Apr 09, 2007If you are a sports fan, you feel a deep appreciation for excellence on the field, pitch, rink or wherever. You get a sense of joy from watching someone else do something special—like pitch a shutout in baseball or make a fantastic save at the World Cup. I get a similar sense of joy from reading and writing about excellence in business, which is why it's been especially rewarding to create the RFID Journal Awards and select three deserving winners.
This week, we announced that the panel of judges has chosen Hewlett-Packard Brazil for the best RFID implementation, DHL for the best use of RFID in a service and Dow AgroSciences for the most innovative use of RFID (see RFID Journal Announces Winners of First RFID Journal Awards). The awards will be presented at RFID Journal LIVE! 2007, and a representative from each company will discuss its particular project.
Marcelo Pandini, RFID and business development manager at HP Brazil, will explain how the company is using RFID to track large amounts of serialized product. The tags incorporate data needed for warranty and service information. At its Sao Paolo site, which manufactures printers, more than 40,000 reads and writes take place on work-in-process every day. Some 65 interrogators have been installed to track parts as they are added to the printer chassis, with a read-write yield of better than 99.5 percent.
Keith Ulrich, director of Deutsche Post's Technology and Innovation Management Group, will explain how his team developed an RFID temperature-tracking application for DHL, a subsidiary of Deutsche Post, so DHL could monitor the condition of drugs and other products being shipped. Using RFID temperature tags from Infratab, DHL now gives its pharmaceutical customers the ability to proactively respond to shipment problems in transit, which has improved customer satisfaction and loyalty. It's also given DHL a competitive edge and a significant new source of revenue growth.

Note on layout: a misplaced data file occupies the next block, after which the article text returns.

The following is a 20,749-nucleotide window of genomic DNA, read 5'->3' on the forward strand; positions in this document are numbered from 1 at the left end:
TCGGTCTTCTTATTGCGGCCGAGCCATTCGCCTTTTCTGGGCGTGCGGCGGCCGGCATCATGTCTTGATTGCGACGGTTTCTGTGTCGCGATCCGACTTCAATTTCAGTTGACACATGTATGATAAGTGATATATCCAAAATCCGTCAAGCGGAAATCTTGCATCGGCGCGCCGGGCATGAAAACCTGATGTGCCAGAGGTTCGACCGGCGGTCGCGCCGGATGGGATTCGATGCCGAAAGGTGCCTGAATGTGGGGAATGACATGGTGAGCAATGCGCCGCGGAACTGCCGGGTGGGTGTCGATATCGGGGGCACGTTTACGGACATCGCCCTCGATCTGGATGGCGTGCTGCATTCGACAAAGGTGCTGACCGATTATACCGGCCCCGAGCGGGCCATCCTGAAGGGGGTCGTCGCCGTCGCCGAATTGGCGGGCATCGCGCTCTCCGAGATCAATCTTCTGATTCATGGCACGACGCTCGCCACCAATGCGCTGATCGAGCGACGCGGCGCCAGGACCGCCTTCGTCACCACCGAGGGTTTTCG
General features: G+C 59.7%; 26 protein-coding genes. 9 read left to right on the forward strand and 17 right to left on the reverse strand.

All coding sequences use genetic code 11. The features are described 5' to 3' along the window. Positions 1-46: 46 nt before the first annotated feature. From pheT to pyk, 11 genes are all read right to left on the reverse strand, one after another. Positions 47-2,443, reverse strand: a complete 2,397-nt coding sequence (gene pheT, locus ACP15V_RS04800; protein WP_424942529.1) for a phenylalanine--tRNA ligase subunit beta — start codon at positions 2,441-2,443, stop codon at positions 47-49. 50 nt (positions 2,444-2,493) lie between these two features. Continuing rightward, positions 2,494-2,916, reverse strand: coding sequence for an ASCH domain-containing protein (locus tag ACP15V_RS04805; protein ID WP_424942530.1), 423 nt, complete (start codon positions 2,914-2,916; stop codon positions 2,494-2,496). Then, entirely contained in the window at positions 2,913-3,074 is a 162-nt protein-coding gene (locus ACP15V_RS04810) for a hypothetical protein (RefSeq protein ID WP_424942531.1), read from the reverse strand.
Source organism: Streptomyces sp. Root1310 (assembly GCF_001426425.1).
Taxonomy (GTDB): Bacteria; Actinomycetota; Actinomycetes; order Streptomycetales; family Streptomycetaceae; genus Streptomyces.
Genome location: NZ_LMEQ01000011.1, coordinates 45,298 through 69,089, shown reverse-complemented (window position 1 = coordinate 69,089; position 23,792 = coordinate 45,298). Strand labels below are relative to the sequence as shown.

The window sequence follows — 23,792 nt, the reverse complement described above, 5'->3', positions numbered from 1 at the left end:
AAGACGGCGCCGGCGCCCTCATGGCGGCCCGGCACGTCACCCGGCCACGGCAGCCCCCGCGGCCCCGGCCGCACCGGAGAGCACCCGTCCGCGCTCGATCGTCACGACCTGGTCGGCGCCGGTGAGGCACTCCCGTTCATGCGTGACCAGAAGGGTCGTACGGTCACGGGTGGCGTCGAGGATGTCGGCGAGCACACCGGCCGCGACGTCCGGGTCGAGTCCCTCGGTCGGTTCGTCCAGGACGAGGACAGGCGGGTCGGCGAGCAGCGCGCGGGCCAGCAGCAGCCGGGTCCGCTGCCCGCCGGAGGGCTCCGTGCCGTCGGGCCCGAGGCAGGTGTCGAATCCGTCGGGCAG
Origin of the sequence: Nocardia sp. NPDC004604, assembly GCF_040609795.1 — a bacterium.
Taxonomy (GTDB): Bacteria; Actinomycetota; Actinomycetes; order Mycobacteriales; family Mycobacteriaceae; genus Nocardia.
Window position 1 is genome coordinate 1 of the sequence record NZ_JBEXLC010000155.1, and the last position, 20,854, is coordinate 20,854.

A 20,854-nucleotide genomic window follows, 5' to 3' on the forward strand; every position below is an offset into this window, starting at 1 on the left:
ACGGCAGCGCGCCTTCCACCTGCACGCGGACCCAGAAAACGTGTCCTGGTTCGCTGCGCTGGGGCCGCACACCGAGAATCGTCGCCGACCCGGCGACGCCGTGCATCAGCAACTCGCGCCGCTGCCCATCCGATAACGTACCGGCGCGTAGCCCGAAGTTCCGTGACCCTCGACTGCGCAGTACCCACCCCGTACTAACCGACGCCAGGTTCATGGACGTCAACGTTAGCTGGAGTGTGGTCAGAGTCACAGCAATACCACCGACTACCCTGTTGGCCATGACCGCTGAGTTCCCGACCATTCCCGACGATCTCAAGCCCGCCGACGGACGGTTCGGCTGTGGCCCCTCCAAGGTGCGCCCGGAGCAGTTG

Andy Wurtz, technology leader at Dow AgroSciences's Sentricon unit, will discuss a truly innovative application that involves using an RFID tag attached to a sensing device that indicates whether termites are active in a Sentricon monitoring station. Previously, trained technicians had to inspect the stations by opening them manually, scanning a bar code on the station cap for recordkeeping and recording the condition of the monitoring device. The result: Sentricon increased the efficiency of an authorized operator by 67 percent.
There were nearly 50 submissions, many of which were worthy of praise. Some came up a little short because they were pilots, or because they had not been live long enough to have proven benefits. But I thank all those who submitted and hope you will enter again next year.
I would also like to thank the five judges who joined me in evaluating all the submissions. They brought their experience in RFID, their intelligence and their integrity to the voting, which makes these awards meaningful and the award program a success. The judges are:
• Stephen N. David, former CIO and chief business-to-business officer, The Procter & Gamble Company
• Bill Hardgrave, director of the RFID Research Center at the University of Arkansas
• Gordon S. Holder, retired vice admiral for the U.S. Navy and a principal at Booz Allen Hamilton
• Chris Hook, wireless and sensor solutions practice lead at Deloitte Consulting
• Fred Riggins, assistant professor at the Carlson School of Management, University of Minnesota
I hope you will join us at RFID Journal LIVE! for the awards presentations—and for a conference program that will educate you about how and where RFID is delivering real business value today, and how to implement systems cost-effectively. Or just come walk the 86,000-square-foot exhibition hall and see the latest RFID solutions from the leading technology providers.
Mark Roberti is the founder and editor of RFID Journal. If you would like to comment on this article, click on the link below.